After we spent the better part of three months (and a good chunk of change) doing a lot of work to our house to get it ready to sell, the big question is…
Was it worth the work?
In a nutshell, I would say yes, it was worth the amount of work we put into it.
In total, we got fourteen showings on our house – a little over one per day. We sold our home for our full asking price, in ten days. (We actually got another offer on the first day, but rejected it – more on that later.) The buyers agreed to close in mid-June and allow us to rent it back until the end of June, which allowed us more time to make the transition to our new home. I’m not sure if you could ask for much better!
The people who bought our house chose it because they wanted something like-new but without the hassle that often comes along with building a new house (paying for upgrades, installing landscaping, etc.). Our house fit the bill, so while we were at the top of our price range for our particular square footage, the upgrades helped overcome the fact that we weren’t the best bargain in the neighborhood.
Was it worth the money?
Well, this one’s a bit trickier. Overall, I would absolutely say that the amount of money we spent more than paid for itself not just in the fast sale, but also in the selling price.
However, we didn’t exactly rake in a huge profit on the deal. We were grateful to get a very small check (less than $500) at the closing table, and we sold the house for less than we paid for it seven years ago. However, had we not invested the money into the upgrades, we would have been bringing a check to the closing table anyway, for far more than we put into the improvements over the past few months.
So, yes, it was worth the money, and overall it ended up better than it would have been if we hadn’t done the improvements – though it might have been nice to get a bigger check, of course! :) That’s hard to do when you buy during the boom and sell during the bust, but it was the optimal time for us to move, with interest rates still low but housing prices going up (and interest rates going up, too).
Were particular upgrades worth more than others?
It’s hard to say what particular upgrades were worth it and which ones didn’t make a difference. Big ones like the wood floors were huge, yes, but did the $20 spent on new house numbers really make that much of an impact? What about the new light on the back patio, or the pre-inspection?
Jeremy always encourages his clients to just look at the overall picture instead of stressing over whether $10 spent here or there will really matter, and I totally get that – at least, now I do. At first, I didn’t completely understand why he wanted everything to be completely new and fresh-looking – after all, we’ve taken care of our house well and it was very clean. Who cares if the steps to the basement have a new coat of paint?!
But as we got into it and started getting feedback from buyers and their agents, I started realizing that the upgrades made our house compelling. We could have skipped the time and money to put in the upgrades, but then we would have been just another house at $200,000 in Stetson Hills. It seems doubtful that we would have been able to receive an offer with the conditions we wanted (particularly as far as closing and possession dates) if we were just another house. But, because there wasn’t really another house like it, it gave us a competitive edge. The people who bought our house really wanted our house, and couldn’t find anything else like it. That right there means the time and money were well-spent and overall, netted us more.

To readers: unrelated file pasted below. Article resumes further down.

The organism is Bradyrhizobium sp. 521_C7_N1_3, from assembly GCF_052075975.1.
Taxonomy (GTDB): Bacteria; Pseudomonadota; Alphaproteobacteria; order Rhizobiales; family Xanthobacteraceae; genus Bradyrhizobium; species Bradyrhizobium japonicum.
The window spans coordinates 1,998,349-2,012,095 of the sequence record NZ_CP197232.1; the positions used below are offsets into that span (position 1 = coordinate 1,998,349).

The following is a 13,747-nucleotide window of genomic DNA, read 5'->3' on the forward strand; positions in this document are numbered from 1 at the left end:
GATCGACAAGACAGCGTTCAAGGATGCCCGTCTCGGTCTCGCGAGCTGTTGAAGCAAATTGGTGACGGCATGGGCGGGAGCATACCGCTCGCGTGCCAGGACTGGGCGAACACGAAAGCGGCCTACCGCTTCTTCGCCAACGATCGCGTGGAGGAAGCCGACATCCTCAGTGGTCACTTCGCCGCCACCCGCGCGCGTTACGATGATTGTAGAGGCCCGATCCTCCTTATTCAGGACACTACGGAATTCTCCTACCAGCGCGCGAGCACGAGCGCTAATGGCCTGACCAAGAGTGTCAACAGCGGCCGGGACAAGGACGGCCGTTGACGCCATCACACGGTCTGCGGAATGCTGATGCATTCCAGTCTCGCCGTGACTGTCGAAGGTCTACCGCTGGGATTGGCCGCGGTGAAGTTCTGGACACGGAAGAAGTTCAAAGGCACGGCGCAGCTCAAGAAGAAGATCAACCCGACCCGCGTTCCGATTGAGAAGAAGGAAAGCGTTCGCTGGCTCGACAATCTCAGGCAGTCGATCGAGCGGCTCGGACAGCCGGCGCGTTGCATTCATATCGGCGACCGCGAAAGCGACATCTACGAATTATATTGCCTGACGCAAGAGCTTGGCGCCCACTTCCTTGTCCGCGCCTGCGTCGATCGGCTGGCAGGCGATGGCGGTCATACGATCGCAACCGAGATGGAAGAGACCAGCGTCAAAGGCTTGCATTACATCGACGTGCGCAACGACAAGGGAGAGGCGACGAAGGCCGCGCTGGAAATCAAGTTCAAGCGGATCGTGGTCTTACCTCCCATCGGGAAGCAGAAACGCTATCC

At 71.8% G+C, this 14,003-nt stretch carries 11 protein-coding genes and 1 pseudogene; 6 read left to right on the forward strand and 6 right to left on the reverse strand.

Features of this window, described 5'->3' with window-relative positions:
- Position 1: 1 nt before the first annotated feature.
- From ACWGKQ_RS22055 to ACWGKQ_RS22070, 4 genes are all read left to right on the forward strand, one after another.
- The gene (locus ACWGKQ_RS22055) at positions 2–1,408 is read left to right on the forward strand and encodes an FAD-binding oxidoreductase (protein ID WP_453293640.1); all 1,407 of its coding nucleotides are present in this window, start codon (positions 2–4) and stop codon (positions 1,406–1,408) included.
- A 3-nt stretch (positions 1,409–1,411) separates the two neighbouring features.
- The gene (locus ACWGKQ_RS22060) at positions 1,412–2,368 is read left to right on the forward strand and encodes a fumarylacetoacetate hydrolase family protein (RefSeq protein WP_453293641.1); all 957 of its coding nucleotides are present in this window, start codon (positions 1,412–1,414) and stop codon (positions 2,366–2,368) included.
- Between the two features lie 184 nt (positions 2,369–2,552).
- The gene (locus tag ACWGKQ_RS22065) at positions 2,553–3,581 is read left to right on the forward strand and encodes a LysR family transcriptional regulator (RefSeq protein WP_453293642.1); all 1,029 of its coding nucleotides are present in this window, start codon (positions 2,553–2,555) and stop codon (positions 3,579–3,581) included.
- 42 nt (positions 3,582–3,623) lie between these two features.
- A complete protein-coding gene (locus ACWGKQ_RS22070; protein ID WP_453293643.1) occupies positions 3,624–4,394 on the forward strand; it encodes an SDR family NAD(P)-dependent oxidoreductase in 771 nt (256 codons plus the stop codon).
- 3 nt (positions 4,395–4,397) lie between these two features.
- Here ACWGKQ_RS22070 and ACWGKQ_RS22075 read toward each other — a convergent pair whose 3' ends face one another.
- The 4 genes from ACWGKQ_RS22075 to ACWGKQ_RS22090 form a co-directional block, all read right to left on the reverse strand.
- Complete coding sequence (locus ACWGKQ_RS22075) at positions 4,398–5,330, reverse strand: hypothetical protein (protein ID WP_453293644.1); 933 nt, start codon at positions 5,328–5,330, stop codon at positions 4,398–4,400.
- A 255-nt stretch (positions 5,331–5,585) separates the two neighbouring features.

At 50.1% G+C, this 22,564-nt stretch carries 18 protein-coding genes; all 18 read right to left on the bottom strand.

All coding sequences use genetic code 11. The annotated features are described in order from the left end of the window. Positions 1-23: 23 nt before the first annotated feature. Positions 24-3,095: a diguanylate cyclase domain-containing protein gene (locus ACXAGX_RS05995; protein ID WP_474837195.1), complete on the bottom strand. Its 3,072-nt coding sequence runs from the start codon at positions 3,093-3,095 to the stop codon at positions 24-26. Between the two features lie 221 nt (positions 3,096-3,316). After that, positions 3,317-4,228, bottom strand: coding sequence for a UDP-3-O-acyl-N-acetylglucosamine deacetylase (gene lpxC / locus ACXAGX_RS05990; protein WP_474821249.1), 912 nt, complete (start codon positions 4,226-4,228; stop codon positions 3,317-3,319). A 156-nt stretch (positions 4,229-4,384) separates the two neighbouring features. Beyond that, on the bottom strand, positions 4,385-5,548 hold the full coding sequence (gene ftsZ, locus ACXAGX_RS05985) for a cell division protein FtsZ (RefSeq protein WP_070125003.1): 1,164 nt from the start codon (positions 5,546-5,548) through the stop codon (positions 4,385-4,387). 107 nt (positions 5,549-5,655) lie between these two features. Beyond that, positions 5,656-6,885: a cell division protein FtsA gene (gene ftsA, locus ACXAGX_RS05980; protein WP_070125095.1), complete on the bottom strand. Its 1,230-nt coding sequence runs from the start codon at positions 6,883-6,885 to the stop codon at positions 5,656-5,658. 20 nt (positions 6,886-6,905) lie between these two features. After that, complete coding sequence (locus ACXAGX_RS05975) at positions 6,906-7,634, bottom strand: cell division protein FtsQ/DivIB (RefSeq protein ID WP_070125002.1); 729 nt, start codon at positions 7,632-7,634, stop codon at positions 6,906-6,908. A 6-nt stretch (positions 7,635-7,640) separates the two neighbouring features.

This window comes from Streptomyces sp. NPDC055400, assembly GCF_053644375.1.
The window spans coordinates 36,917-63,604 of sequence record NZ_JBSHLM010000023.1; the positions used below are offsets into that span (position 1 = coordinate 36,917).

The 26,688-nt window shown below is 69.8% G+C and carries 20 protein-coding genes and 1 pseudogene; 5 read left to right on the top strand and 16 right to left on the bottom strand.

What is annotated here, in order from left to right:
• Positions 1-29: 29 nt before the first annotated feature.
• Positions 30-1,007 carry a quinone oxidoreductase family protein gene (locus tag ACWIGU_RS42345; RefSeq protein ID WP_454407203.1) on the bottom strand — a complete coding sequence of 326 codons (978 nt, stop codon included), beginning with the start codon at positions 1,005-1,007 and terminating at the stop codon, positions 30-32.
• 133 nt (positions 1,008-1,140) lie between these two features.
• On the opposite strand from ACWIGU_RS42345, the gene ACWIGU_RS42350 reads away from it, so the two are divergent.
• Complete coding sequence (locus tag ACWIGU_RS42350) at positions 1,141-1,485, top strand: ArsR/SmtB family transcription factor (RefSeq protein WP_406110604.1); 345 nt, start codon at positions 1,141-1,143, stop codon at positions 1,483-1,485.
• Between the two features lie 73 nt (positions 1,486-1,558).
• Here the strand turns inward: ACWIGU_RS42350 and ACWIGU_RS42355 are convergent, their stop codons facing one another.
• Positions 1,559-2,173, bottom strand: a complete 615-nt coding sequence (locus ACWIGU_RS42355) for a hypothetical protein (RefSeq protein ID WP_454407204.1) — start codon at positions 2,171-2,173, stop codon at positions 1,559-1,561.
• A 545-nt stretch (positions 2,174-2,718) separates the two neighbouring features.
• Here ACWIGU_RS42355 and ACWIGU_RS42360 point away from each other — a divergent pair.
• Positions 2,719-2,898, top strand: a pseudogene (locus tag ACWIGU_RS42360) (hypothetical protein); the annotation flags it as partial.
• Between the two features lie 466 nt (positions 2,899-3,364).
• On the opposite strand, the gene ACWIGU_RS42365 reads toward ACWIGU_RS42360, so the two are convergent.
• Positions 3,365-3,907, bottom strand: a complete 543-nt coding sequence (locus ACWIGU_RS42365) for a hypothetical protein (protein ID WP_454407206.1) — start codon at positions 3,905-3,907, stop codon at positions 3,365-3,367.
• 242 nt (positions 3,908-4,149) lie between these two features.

Note: as a Realtor’s wife, I feel compelled to mention that every house is different, and you shouldn’t take our list of upgrades and assume that’s what you should to do your house to sell it for top dollar. :) Some of the things we did would never have been profitable if we’d had to pay someone else to do it, and there are always upgrades that are a good idea for certain price ranges but not necessary for others.
We are praising the Lord for selling our home at the price we hoped for and with the timing we requested. It has been very clear that God has been putting all the pieces together throughout this process, and I am thankful.
I’ll share more about how the whole home selling and buying process went down soon – but, we haven’t yet been able to close on our purchase because we have to wait for the Black Forest Fire to be 100% contained before we can close, so that will have to come later.
If you are looking for a home in Colorado Springs, or getting ready to sell yours, I’m going to just tell you: you need to talk to my husband, Jeremy. :) Allow me to brag on him: a recent client that Jeremy just helped sell their home and buy a new one told me something to the effect of “this is the fourth home I’ve purchased and this is the first Realtor that I felt like actually worked for me and didn’t just collect a check at closing.” He really does work hard to serve his clients on both the sale and purchase of a home, and I’m constantly amazed at how hard he works to make things come together smoothly. (An example would be our own purchase, but I can’t talk about that until it’s closed.)
Anyway, if you need a Realtor in the Colorado Springs/Monument/Black Forest area – he’s your man. ;) (No, he’s my man; but he can be your Realtor!)